Girdle of Aphrodite

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Juno Borrowing the Belt of Venus by Élisabeth Vigée Le Brun (1781)

The magical Girdle of Aphrodite or Venus (Greek: ἱμάς, himás: 'strap, thong'; κεστός, kestós: 'girdle, belt'; Latin: cingulum Veneri, cestus Veneris), variously interpreted as girdle, belt, breast-band, and otherwise, is one of the erotic accessories of Aphrodite, the Greek goddess of love and beauty. According to Homer, the girdle was imbued with the power to inspire the passion of desire in mortals and immortals alike. Hera, in her role as the goddess of marriage, sometimes borrowed it from Aphrodite to mitigate lovers' quarrels, to instigate the bridal contests of suitors, and on at least one occasion to manipulate her husband Zeus.[1]


Homer, Iliad 14.159–221[edit]

Juno Borrowing the Girdle of Venus by Guy Head (c. 1771)

The earliest mention of the girdle is in Book 14 of the Iliad, when its magical power is sought by Hera, who wants to seduce her husband Zeus, and has arrayed herself in all her finery, when she asks Aphrodite for "love and desire" (φιλότητα καί ἵμερον, philótēta kaí hímeron).[2] Aphrodite immediately understands what she wants and gives her the magic girdle, her "broidered zone, curiously-wrought" (κεστὸν ἱμάντα ποικίλον, kestón himanta poikílon).[3]

She spake, and loosed from her bosom the broidered zone, curiously-wrought, wherein are fashioned all manner of allurements; therein is love, therein desire, therein dalliance—beguilement that steals the wits even of the wise. This she laid in her hands, and spake, and addressed her: "Take now and lay in thy bosom this zone, curiously-wrought, wherein all things are fashioned; I tell thee thou shalt not return with that unaccomplished, whatsoever in thy heart thou desirest."[4]

Other sources[edit]

The scant details of the Homeric account were supplemented and embellished by later authors.[1]


Venus in "bikini", statuette from Pompeii (c. 79 AD)
Vénus et l'Amour by Henri Gervex (c. 1911)

Homer's text suggests that the kestós himás, traditionally translated as "embroidered girdle", may be describing a kind of decorated breast-band (στρόφιον, stróphion), for Aphrodite advises Hera: "Take now and lay in thy bosom this zone".[5] There is at least one example of late-Hellenic sculpture that seems to confirm this, depicting the goddess wrapping a stróphion (from stróphos "twisted band" + the diminutive suffix -ion) around her chest.[6]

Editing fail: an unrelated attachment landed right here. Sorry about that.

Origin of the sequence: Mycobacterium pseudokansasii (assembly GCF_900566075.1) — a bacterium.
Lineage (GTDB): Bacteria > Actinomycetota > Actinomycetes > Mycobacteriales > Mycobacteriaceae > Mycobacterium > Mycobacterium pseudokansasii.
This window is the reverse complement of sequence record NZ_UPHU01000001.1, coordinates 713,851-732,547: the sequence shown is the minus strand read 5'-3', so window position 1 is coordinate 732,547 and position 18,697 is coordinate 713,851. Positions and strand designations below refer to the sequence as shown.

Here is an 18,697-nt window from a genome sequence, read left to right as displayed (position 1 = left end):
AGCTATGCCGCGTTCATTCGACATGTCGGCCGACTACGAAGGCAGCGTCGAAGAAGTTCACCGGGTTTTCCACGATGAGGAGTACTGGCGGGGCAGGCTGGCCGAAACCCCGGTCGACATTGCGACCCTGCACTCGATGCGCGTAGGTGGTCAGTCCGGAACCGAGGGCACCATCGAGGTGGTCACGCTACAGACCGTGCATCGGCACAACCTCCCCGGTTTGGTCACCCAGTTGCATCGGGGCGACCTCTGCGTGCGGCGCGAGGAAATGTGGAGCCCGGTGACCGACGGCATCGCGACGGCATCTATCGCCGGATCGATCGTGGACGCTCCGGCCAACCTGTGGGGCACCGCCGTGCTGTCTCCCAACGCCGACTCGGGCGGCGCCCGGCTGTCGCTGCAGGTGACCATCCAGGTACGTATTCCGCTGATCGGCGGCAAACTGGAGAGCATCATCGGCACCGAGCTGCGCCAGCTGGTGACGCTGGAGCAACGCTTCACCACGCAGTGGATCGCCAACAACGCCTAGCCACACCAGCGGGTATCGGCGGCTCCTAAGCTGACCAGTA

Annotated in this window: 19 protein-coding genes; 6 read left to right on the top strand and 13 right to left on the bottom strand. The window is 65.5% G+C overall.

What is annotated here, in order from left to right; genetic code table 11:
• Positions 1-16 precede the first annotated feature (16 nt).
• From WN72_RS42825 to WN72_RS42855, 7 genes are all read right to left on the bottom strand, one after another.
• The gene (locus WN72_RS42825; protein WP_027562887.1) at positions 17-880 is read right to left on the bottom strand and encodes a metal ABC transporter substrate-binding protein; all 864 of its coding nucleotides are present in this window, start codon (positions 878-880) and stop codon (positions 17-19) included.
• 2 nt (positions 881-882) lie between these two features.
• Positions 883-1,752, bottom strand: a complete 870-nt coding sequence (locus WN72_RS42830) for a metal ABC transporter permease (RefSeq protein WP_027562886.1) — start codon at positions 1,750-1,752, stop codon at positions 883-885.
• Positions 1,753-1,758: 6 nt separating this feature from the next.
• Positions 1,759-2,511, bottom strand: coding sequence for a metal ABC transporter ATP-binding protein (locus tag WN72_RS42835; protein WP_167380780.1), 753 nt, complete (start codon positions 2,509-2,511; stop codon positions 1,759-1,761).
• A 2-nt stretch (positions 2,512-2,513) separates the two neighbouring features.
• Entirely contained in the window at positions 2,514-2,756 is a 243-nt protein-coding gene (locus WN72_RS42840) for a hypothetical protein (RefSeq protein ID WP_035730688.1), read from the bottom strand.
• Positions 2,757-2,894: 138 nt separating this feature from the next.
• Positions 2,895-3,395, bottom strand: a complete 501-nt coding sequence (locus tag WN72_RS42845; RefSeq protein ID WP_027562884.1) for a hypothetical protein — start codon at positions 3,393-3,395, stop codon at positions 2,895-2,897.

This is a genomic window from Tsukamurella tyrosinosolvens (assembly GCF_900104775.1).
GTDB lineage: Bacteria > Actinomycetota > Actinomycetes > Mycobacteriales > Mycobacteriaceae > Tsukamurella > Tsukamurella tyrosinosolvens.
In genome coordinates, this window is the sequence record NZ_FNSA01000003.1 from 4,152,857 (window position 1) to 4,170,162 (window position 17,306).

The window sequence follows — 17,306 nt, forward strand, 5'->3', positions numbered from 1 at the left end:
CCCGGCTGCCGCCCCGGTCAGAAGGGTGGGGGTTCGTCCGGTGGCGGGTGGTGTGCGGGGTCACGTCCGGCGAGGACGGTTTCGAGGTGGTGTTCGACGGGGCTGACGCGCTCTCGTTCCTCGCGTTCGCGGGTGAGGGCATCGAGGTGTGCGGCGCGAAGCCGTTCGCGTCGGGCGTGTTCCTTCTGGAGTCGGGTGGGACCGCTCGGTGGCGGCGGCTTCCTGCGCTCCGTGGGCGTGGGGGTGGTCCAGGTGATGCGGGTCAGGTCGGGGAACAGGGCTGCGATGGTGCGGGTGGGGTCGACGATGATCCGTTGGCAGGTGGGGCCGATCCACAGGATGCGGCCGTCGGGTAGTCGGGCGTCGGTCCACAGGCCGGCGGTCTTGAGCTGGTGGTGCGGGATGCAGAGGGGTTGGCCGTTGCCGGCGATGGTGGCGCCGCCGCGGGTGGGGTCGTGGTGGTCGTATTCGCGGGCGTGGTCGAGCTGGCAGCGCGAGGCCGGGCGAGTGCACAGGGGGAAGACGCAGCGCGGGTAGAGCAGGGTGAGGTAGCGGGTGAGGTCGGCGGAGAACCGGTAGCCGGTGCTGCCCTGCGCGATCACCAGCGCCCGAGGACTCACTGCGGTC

Count Du Mesnil du Buisson, in a study of the ornaments that appear on figures of Ishtar, Astarte, Atargatis, and Aphrodite, calls attention to a characteristic ornament consisting of two bands, each of which passes over a shoulder and under the opposite arm and together form a diagonal cross, which he calls sautoir ("saltire"). Depictions of saltires with cords, bands, knots, and tassels suggests magical properties, as these ornaments were sometimes thought to protect the wearer. Campbell Bonner argues a possible connection with the Homeric girdle, but also notes other theories.[7]


The Girdle of Venus was a common theme in the arts and literature of Europe, particularly during the Baroque and Neoclassical periods.[6]

  • Cestum Veneris habere, "possessing the girdle of Venus"; according to Lucian and Erasmus, literally "to be irresistible".[citation needed]
  • Gürtel des Liebreizes, "belt of grace"; so called by Schiller in his philosophical essay On Grace and Dignity (1793), a detailed interpretation of the myth, emphasising the difference between beauty and grace: "The Greek myth attributes to the goddess of beauty a belt, possessed of the power to endow the one who wears it with grace, and to obtain love. ... All grace is beautiful, for the belt of grace is a property of the goddess of Gnidus; but not all that is beautiful is grace, for even without this belt, Venus remains what she is. ... Venus can take off her belt and momentarily relinquish it to Juno; her beauty she could surrender only with her person. Without her belt she is no longer the alluring Venus; without beauty she is no longer Venus at all."[8]

See also[edit]


  1. ^ a b Atsma 2017, n.p.
  2. ^ Il. 14.198.
  3. ^ Il. 14.213.
  4. ^ Il. 14.213–221.
  5. ^ Il. 14.219.
  6. ^ a b Bender 2014, n.p.
  7. ^ Bonner 1949, pp. 1–3.
  8. ^ Schiller (tr. Gregory) 1992, pp. 337–338.